· For the Ottawa congregations newly embroiled in legal action.
For all the congregations involved in court proceedings and disputes. Pray for a continued focus on, and blessing upon, their ministry in the midst of this turmoil. Pray for peace for the wardens and trustees who are on the front lines and bear the burden of risk and responsibility.
For the leaders and parishioners of the dioceses pursuing eviction of and legal damages against ANiC congregations and wardens.
That God will be glorified by our conduct in all court proceedings.

For those in positions of leadership and influence in the
Anglican Communion, that they would seek to honour and obey God above all else.

Christians facing violence and persecution in Pakistan.

our nation would return to God and His moral principles.

And now a word from our sponsor
You then, my child, be strengthened by the grace that is in Christ Jesus, and what you have heard from me in the presence of many witnesses entrust to faithful men who will be able to teach others also. Share in suffering as a good soldier of Christ Jesus. No soldier gets entangled in civilian pursuits, since his aim is to please the one who enlisted him. An athlete is not crowned unless he competes according to the rules. It is the hard-working farmer who ought to have the first share of the crops. Think over what I say, for the Lord will give you understanding in everything.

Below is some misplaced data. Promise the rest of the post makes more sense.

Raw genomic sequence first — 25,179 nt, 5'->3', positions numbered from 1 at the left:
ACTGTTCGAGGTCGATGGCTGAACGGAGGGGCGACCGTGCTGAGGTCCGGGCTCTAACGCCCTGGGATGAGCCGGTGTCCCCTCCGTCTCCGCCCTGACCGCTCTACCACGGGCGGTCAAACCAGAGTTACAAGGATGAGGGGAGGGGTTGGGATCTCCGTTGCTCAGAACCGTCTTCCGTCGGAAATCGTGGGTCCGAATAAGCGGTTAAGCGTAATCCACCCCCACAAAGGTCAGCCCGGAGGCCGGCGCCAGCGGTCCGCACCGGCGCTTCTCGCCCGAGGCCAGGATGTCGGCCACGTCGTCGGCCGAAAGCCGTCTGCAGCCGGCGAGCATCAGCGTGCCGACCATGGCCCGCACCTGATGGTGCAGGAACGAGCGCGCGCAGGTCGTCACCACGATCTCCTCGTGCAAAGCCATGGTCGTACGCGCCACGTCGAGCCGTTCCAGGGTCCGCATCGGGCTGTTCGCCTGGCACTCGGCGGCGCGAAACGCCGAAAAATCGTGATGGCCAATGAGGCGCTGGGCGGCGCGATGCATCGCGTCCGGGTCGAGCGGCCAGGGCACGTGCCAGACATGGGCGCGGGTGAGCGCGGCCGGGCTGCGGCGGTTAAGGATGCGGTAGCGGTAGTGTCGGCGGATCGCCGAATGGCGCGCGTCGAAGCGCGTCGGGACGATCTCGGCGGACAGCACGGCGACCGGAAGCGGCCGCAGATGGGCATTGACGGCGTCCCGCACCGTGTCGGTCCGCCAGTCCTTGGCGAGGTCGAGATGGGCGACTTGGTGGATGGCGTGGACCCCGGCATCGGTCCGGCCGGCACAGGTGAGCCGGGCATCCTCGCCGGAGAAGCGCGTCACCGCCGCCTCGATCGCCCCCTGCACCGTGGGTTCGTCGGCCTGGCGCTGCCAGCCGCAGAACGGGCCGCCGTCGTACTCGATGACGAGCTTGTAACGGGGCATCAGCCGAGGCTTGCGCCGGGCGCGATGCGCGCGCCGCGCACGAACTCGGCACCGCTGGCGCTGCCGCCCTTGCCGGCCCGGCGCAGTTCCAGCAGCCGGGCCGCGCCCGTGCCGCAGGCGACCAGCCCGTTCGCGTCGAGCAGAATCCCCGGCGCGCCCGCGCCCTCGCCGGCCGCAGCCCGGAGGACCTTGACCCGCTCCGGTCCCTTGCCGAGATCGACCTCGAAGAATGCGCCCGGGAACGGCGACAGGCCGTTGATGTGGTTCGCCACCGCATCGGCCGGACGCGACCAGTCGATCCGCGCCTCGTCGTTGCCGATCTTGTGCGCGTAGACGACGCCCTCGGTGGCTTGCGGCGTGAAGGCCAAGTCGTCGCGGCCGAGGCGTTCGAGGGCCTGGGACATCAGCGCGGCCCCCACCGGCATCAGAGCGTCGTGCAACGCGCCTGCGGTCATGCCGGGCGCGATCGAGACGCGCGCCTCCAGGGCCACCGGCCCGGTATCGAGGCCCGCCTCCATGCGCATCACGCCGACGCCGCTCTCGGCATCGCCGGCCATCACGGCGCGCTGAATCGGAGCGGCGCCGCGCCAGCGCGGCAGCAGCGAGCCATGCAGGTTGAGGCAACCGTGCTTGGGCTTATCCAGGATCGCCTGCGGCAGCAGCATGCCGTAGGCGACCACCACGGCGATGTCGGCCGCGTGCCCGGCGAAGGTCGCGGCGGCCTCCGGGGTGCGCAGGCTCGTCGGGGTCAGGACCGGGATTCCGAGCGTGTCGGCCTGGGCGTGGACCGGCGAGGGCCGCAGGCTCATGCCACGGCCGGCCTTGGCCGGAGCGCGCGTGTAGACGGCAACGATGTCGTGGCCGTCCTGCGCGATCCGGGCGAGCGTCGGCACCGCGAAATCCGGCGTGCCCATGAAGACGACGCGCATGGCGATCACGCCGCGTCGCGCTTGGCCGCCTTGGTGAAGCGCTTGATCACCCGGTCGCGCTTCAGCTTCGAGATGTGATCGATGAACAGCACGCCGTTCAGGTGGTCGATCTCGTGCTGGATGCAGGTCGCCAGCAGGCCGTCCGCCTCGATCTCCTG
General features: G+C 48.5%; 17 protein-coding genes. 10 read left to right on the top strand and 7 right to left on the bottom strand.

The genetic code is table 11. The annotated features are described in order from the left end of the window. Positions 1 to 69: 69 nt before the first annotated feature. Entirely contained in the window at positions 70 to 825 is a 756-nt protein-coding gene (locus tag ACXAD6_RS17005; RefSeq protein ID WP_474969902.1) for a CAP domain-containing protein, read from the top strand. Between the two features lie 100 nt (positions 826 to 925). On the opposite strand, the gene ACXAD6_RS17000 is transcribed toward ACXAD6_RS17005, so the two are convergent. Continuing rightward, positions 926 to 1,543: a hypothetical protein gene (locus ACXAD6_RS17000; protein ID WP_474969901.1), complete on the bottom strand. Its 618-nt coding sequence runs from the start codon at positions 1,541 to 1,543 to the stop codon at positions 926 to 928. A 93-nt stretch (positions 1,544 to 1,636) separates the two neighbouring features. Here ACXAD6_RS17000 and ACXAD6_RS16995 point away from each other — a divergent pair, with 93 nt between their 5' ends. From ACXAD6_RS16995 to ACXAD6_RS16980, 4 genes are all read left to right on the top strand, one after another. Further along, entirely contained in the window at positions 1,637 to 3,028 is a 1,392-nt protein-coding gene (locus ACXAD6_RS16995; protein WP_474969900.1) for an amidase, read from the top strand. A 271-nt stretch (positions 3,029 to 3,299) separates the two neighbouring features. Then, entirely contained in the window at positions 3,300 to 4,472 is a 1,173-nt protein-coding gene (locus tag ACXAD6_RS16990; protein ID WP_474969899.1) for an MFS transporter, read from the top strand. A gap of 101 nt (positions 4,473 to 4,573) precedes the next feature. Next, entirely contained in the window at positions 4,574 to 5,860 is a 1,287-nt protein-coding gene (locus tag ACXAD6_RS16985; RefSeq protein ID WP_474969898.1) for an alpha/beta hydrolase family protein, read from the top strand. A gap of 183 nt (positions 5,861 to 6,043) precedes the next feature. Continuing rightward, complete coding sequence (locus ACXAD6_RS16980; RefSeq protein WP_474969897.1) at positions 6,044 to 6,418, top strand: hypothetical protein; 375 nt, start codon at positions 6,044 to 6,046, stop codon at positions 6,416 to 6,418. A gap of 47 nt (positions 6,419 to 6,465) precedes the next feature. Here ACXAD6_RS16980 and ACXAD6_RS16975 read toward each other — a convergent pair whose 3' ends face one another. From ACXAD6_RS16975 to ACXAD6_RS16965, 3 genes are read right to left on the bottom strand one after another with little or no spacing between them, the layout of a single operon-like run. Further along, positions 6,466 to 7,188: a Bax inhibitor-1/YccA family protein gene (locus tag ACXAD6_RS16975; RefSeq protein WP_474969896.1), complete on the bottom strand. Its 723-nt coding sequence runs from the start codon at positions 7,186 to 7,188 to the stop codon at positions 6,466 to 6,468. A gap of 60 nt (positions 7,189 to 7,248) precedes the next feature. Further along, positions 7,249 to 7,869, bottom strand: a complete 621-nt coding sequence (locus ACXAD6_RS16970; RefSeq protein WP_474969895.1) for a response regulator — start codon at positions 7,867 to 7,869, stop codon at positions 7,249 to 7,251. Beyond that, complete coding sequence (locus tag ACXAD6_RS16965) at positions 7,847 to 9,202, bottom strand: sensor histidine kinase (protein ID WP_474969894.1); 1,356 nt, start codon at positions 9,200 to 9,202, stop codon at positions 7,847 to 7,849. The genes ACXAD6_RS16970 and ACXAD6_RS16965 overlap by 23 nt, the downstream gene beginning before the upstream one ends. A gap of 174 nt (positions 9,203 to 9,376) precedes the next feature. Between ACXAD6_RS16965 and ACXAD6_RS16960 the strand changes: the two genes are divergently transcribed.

Remember Jesus Christ, risen from the dead, the offspring of David, as preached in my gospel, for which I am suffering, bound with chains as a criminal. But the word of God is not bound!

Therefore I endure everything for the sake of the elect, that they also may obtain the salvation that is in Christ Jesus with eternal glory. The saying is trustworthy, for:
If we have died with him, we will also live with him;
if we endure, we will also reign with him;
if we deny him, he also will deny us;
if we are faithless, he remains faithful—
for he cannot deny himself.

Remind them of these things, and charge them before God not to quarrel about words, which does no good, but only ruins the hearers. Do your best to present yourself to God as one approved, a worker who has no need to be ashamed, rightly handling the word of truth. But avoid irreverent babble, for it will lead people into more and more ungodliness, and their talk will spread like gangrene… But God's firm foundation stands, bearing this seal: “The Lord knows those who are his,” and, “Let everyone who names the name of the Lord depart from iniquity.”

Now in a great house there are not only vessels of gold and silver but also of wood and clay, some for honorable use, some for dishonorable. Therefore, if anyone cleanses himself from what is dishonorable, he will be a vessel for honorable use, set apart as holy, useful to the master of the house, ready for every good work.

So flee youthful passions and pursue righteousness, faith, love, and peace, along with those who call on the Lord from a pure heart. Have nothing to do with foolish, ignorant controversies; you know that they breed quarrels. And the Lord's servant must not be quarrelsome but kind to everyone, able to teach, patiently enduring evil, correcting his opponents with gentleness. God may perhaps grant them repentance leading to a knowledge of the truth, and they may come to their senses and escape from the snare of the devil, after being captured by him to do his will.

2 Timothy 2:1-26 ESV

... back to "Newsletters" main page

Bookmark and Share


Anglican Network in Canada | Box 1013 | Burlington | ON | Canada | L7R 4L8 | Tel.: 1-866-351-2642 | Anglican Network email contact

Registered Canadian Charity Number: 861 091 981 RR 0001